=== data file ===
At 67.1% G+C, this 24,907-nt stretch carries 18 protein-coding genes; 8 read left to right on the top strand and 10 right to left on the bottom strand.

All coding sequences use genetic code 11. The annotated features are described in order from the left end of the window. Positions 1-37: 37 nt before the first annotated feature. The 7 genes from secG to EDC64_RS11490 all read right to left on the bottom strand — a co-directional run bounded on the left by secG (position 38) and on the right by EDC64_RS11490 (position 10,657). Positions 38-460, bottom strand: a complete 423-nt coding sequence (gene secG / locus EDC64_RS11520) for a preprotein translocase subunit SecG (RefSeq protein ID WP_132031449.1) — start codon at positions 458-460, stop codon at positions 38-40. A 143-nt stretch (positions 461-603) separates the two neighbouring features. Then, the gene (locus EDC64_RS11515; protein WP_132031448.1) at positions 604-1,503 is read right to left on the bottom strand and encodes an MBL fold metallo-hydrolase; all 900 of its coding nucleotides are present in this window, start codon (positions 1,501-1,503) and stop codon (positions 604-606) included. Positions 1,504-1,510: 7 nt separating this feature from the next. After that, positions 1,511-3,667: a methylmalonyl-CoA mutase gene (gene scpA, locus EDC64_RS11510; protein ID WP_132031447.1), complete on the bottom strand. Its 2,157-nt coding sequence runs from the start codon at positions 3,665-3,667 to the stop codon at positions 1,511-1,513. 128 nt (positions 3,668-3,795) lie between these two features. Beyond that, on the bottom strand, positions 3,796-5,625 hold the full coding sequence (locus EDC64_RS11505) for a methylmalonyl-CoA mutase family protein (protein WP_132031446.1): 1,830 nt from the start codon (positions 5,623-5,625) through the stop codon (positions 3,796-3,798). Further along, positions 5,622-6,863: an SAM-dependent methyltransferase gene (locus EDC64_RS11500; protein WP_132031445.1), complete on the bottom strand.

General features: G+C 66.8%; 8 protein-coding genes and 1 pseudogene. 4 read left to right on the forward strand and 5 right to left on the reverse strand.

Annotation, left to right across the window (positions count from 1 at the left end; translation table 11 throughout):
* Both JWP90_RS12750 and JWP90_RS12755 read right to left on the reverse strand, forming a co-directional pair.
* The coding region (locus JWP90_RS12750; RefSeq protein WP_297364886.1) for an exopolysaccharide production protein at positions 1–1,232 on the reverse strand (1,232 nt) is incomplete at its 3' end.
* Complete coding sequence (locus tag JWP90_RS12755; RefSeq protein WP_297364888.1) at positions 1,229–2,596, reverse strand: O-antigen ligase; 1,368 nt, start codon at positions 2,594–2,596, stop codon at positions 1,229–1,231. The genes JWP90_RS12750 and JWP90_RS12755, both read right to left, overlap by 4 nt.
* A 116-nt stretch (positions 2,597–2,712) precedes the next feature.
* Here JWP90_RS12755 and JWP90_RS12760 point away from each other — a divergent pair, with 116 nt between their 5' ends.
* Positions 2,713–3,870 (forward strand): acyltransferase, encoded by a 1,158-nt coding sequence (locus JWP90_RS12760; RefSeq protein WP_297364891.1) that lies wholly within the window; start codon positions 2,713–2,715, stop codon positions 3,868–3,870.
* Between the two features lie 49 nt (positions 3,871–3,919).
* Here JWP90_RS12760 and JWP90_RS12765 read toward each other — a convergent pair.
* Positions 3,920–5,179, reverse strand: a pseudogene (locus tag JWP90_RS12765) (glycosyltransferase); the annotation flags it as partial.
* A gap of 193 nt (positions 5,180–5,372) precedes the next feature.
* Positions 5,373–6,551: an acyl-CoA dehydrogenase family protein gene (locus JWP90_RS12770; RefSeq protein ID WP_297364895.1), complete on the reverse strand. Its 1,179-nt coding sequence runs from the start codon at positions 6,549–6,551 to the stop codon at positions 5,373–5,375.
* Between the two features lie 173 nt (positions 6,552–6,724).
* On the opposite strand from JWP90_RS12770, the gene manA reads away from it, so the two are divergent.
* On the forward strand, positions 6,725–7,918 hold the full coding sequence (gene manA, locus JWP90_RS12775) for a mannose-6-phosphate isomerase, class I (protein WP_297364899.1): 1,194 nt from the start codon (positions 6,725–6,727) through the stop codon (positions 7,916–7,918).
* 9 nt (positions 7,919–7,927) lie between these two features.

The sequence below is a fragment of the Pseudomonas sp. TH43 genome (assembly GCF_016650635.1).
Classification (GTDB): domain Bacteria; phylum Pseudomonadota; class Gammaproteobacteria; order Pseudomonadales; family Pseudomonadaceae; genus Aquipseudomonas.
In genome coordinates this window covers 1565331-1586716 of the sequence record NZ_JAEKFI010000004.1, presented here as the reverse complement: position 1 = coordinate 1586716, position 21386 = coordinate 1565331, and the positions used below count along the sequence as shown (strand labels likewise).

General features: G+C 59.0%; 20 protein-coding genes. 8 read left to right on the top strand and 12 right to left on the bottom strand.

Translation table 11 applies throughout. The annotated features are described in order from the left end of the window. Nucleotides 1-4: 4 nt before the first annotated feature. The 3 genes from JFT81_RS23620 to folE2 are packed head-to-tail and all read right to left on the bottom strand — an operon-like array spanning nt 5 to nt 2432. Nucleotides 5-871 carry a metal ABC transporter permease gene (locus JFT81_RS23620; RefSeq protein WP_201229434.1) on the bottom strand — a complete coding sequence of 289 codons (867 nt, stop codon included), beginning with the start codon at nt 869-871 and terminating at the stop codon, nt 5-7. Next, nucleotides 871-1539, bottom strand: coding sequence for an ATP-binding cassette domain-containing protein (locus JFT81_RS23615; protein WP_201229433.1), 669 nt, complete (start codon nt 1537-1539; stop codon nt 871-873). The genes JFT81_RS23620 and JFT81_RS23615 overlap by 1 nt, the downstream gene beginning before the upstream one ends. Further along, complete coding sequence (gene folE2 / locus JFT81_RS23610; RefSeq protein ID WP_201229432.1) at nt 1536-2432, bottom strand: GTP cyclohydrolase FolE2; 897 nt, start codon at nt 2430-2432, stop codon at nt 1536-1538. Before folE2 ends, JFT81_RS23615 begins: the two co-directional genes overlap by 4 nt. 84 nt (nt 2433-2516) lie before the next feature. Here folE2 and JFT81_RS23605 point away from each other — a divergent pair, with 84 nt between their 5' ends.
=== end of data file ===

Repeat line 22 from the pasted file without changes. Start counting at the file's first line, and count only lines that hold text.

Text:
In genome coordinates this window covers 1565331-1586716 of the sequence record NZ_JAEKFI010000004.1, presented here as the reverse complement: position 1 = coordinate 1586716, position 21386 = coordinate 1565331, and the positions used below count along the sequence as shown (strand labels likewise).